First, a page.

In contrast to art, philosophy or political theory, architecture is inherently affirmative rather than critical. There can be no such thing as “critical architecture”. As professional architects we are not called upon to undermine prior (democratic) political decisions. Who could give us this right? What would give an architect the right to second guess for instance the decision to invest in a public building with a particular programme and represented by a legitimately constituted client representative. The attempt to subvert such legitimate intentions would be arrogant, pompous, and in no way justifiable. The politics of the new building has been defined already. It is now our job to translate its political intentions in a congenial, effective, sensitive way, innovative in terms of its architectural translation. In a competition setting we might try to reinterpret the political agenda of the project, in an open discourse with the legitimate jury. That’s fair enough. If we go too far we might lose our chance. Perhaps that’s a risk worth taking. That level of subtle activism within the institutional processes is welcome. We might suggest particular political nuances but we are not sovereign to decide over the political character of the institutions we are asked to design for. This sovereignty lies with the institutions (clients) themselves.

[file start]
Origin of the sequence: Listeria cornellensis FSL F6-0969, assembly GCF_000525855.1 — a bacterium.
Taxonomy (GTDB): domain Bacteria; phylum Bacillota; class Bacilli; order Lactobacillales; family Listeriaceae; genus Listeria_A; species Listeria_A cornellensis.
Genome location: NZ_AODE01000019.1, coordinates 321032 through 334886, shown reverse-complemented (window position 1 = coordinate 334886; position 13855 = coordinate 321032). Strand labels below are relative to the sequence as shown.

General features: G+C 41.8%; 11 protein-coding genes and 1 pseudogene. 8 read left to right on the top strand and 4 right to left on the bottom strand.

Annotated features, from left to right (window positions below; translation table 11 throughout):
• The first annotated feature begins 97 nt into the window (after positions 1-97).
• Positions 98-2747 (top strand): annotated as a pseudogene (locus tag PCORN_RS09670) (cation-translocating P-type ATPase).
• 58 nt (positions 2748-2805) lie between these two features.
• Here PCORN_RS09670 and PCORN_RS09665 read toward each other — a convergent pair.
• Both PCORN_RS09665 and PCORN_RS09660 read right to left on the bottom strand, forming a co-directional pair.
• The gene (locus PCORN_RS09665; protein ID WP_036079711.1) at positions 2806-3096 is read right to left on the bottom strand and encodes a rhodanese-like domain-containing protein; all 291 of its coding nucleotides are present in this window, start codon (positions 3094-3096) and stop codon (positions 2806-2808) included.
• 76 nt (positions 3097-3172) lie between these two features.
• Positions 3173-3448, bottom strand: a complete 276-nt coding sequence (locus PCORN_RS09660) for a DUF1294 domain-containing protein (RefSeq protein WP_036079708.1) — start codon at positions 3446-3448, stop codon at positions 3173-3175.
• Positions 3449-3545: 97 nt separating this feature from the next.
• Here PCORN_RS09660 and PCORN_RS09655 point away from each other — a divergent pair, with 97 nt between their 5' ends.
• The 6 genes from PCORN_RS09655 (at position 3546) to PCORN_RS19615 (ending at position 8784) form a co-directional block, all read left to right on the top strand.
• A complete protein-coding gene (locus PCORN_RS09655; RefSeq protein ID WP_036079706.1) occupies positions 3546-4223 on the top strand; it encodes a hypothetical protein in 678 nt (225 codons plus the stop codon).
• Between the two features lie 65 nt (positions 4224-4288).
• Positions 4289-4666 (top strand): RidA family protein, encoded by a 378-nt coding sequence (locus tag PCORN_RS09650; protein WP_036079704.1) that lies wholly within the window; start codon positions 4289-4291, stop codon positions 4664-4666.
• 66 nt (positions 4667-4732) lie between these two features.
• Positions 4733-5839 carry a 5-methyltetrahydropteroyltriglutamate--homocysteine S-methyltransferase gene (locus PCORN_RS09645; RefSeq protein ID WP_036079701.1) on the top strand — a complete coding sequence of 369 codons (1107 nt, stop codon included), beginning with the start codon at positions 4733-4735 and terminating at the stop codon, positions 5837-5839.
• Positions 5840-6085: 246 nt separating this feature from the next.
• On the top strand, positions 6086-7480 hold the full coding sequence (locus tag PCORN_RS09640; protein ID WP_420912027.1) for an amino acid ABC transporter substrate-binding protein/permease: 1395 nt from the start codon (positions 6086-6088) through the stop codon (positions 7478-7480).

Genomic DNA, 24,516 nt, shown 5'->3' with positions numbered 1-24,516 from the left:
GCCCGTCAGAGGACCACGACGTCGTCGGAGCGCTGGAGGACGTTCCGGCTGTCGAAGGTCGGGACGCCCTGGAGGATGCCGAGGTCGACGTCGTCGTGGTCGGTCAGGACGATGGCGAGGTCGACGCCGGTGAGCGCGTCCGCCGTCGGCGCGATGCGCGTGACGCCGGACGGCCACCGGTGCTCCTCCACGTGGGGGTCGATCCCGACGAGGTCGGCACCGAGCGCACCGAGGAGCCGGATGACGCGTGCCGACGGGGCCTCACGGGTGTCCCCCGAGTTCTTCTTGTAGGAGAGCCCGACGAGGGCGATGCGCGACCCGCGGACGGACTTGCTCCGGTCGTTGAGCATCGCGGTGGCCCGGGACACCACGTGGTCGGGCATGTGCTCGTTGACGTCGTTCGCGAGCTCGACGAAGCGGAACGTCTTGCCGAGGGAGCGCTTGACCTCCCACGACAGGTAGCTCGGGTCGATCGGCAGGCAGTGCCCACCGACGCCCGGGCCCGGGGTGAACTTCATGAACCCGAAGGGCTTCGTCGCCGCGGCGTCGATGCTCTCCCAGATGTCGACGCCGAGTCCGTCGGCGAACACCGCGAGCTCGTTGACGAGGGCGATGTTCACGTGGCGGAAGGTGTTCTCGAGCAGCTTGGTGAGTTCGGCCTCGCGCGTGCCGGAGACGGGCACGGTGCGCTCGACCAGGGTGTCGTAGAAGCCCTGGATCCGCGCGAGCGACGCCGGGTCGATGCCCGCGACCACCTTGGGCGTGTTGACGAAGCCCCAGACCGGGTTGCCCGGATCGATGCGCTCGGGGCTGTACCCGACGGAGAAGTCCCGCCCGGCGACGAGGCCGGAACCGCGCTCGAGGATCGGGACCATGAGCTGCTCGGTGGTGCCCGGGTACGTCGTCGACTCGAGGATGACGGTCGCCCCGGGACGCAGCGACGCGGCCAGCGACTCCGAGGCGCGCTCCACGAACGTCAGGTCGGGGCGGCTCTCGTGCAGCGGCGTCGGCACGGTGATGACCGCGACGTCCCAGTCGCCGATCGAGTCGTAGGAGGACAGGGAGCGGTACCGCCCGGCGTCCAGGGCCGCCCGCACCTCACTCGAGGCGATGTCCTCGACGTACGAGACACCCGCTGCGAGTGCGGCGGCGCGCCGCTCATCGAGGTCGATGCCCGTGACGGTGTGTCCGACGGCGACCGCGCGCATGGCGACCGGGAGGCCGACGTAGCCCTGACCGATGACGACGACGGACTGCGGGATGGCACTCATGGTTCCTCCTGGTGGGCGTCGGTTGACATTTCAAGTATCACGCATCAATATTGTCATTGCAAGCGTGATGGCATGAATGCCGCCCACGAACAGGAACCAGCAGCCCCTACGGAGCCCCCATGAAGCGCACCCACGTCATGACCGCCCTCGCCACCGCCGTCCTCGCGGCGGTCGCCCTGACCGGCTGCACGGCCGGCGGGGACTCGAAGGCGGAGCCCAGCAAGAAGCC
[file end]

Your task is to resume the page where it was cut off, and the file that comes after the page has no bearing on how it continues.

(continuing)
Functionally differentiated society works if we can all trust the results of the other function system as premises of our own specific functional contribution. We live and work on the basis of system-trust. We must be able to trust the results of science/engineering and draw our specific architectural conclusions on this basis without entering the scientific discourse itself. We must equally trust that our client/investor operating within the economic system got his investment decisions right. We must also trust that the political process contributes its particular rationality (in terms of collectively binding decisions) according to its specific communication processes. Those of us who have no trust and respect for the actual political process and who thus think that the political system does not deliver, who think that politics presents the bottleneck of progress, those of us should exit architecture and enter the political process proper in full force, or at least seriously engage in a political debate, perhaps join a (radical) political party, and become true activists within the political arena proper. The architectural discourse cannot substitute itself for this real political discourse. Only within the real political discourse can one test one’s arguments in debates with seasoned political activists. Only through such engagements could we test, confirm or evolve the rationality of our own political opinions. In the absence of such debates we remain ignorant, frozen in our amateur opinions. Only in the political process proper can one legitimately and effectively influence and change the constitution of the clients of architecture (for instance by arguing for and politically succeeding with nationalizing real estate development). However, to try to criticize, subvert or even sabotage (public or private) clients with legitimately granted rights over a site would not only be ineffective but irrational, as it would negate democratically constituted and confirmed rights.